How to make your PC quiet
Run silent, run deep
The cheapest ways of reducing noise
- Use sleeve fans rather than bearing fans when possible.
- Check dba ratings on all fans you use - from the CPU fan to the case/chassis fan to the PSU.
- Be aware that many components that come with fans are also available in no-fan versions - including motherboards with just a heat-sink and no fan on the Northbridge - and power supplies that are based more on music system power supplies and don't need active cooling.
- When using fans use larger fans with a lower rpm. A 120 mm chassis (case) fan running at a low rpm will generate the same cfm (cubic feet per minute) of airflow as an 80 mm fan running at a higher rpm, but will generally make less noise.
- Avoid using PCI slot 1. Keep some distance between the graphics card fan and PCI cards so air from the graphics card fan will not be obstructed.
- Some hard disks are sold as "Quiet" drives, they tend to not cost any more than standard hard disks. Shop around for quiet drives.
- 5400rpm hard disks may not be quieter than the low-noise 7200rpm or 10000rpm disks. Higher rpm generally mean more whine but many of the higher rpm "performance" hard disks use fluid dynamic bearings and other clever technologies to run very quietly indeed.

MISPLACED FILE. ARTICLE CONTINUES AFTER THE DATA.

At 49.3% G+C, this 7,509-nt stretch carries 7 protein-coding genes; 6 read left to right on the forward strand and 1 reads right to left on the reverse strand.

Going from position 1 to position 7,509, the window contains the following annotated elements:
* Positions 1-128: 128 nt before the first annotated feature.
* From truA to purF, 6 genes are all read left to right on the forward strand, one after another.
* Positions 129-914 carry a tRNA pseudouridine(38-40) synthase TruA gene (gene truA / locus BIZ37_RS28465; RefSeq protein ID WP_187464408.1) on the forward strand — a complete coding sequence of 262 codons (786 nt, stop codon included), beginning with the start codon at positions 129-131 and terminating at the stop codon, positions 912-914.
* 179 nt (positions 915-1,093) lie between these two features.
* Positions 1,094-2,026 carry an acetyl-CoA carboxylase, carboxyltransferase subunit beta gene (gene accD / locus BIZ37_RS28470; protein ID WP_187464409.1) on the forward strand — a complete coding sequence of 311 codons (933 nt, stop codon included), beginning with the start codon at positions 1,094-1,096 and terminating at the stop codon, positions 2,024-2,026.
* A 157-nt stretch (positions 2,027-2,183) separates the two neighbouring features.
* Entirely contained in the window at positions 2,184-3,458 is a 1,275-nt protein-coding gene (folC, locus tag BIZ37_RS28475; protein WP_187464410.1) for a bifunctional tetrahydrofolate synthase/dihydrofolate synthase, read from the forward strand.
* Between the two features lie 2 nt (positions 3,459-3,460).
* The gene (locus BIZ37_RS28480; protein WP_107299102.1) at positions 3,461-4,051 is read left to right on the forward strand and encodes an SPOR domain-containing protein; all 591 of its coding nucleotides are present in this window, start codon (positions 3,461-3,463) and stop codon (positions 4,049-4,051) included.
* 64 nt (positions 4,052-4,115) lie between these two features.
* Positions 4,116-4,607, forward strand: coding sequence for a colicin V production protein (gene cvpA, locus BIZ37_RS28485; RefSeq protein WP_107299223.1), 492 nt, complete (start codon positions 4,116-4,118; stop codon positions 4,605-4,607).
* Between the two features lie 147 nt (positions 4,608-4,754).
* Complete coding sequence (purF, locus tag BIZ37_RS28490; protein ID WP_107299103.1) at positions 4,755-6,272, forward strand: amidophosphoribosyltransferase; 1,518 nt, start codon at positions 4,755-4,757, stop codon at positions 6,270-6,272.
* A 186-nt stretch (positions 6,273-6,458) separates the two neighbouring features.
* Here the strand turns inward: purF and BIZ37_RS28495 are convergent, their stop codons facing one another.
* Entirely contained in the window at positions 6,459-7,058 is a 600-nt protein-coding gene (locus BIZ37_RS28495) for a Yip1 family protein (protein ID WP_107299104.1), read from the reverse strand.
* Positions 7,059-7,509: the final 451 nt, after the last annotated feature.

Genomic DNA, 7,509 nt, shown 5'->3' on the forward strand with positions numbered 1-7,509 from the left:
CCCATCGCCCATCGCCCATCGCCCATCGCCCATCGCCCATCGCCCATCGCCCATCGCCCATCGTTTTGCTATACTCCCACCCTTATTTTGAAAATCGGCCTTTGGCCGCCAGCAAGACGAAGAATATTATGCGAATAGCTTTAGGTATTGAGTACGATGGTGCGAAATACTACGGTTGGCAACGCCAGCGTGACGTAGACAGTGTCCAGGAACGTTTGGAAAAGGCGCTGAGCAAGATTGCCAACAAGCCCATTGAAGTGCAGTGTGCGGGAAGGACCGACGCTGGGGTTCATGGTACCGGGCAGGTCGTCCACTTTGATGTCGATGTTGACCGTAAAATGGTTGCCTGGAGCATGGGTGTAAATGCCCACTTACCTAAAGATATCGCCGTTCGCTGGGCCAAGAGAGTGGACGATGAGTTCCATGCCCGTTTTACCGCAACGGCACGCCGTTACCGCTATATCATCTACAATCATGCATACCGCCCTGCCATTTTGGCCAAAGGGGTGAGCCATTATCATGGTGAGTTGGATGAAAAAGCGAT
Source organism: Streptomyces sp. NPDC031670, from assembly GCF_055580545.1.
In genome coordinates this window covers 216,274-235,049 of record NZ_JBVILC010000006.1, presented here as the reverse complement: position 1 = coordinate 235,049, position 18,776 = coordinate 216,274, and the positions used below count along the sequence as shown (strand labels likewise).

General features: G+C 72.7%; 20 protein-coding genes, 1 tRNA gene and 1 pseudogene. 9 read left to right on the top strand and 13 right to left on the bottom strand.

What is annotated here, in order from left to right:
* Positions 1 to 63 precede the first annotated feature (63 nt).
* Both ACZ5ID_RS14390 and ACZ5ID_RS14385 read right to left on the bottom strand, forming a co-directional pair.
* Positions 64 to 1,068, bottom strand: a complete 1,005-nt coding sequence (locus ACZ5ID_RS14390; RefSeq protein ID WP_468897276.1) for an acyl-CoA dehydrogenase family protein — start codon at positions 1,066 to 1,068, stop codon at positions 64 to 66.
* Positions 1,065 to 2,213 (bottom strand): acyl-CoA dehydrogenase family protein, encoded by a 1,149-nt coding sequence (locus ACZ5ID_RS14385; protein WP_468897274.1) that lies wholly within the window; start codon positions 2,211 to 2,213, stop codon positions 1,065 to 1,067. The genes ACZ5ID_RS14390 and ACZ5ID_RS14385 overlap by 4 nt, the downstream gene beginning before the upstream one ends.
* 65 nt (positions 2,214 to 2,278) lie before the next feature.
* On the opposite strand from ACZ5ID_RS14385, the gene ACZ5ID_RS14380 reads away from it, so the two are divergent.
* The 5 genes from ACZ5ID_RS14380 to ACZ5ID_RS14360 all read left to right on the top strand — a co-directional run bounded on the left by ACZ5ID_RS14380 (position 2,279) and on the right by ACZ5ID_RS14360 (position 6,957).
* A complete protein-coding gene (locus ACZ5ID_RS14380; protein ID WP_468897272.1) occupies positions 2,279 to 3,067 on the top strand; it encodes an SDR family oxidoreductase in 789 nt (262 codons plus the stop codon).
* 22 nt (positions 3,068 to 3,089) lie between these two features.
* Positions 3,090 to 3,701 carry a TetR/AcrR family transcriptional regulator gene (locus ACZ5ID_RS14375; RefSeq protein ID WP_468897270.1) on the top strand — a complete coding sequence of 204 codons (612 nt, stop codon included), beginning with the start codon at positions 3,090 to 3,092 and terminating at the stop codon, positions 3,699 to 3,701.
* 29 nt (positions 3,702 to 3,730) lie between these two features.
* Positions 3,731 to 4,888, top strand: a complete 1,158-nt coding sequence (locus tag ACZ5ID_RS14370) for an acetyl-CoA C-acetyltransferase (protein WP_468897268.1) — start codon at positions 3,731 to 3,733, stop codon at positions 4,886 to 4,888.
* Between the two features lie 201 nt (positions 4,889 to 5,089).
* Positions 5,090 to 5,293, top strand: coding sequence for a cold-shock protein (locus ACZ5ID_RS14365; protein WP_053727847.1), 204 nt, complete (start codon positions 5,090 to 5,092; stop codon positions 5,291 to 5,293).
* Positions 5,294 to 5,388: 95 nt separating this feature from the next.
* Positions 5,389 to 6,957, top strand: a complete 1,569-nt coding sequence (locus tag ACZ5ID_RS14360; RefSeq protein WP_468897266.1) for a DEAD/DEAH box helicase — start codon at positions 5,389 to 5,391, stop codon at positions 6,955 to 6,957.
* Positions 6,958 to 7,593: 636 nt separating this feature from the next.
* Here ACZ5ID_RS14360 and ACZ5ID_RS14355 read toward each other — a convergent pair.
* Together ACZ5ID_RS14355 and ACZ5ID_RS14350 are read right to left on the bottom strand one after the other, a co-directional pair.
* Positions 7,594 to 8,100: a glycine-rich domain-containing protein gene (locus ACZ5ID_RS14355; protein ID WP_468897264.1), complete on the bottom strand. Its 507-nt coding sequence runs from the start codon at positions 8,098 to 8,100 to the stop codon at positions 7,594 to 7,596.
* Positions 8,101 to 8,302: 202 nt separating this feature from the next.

- Route your cables carefully. When they block airflow they add to the noise.
- Choose your case carefully. Buying a quality case will allow you to add other sound control features later.
- Use the right wattage of PSU. If your PC requires a 350 Watt PSU it tends to be neither quieter nor environmentally friendly to use a 550 watt one.
- If you have grilles on the case they may look pretty but if they have a chassis fan behind them they will disrupt the air coming out of the fan - and that makes a noise.
- Use filters over air vents for the air intake fans. Dust getting into the PC will make the fans noisier over time. (Washable filters are obviously preferable to the throwaway ones)
- Identify all the moving parts and make sure they are secured well and are not vibrating. This goes for everything from the fan screwed onto the CPU heat sink to the optical drives, hard disk, chassis fans and even the PSU. Use tie wraps and other securing mechanisms if necessary. They can even be used in addition to the normal retaining screws on devices like optical drives.
- Identify other parts that could move or vibrate. Securing the hard disk firmly is not sufficient if the hard disk carriage/cage moves about or rattles. Secure the cage with tie wraps.
- Be always conscious that heat is a killer and if you compromise on heat dissipation then parts could burn out and the overall lifespan of your PC will be lowered.
We would like to thank Best Price Computers for their contribution to this article. BPC has been specialising in low-noise systems since 1995. Its award-winning Poweroid range of hand-built quiet PCs are aimed at enthusiasts.
Copyright © 2004, BPC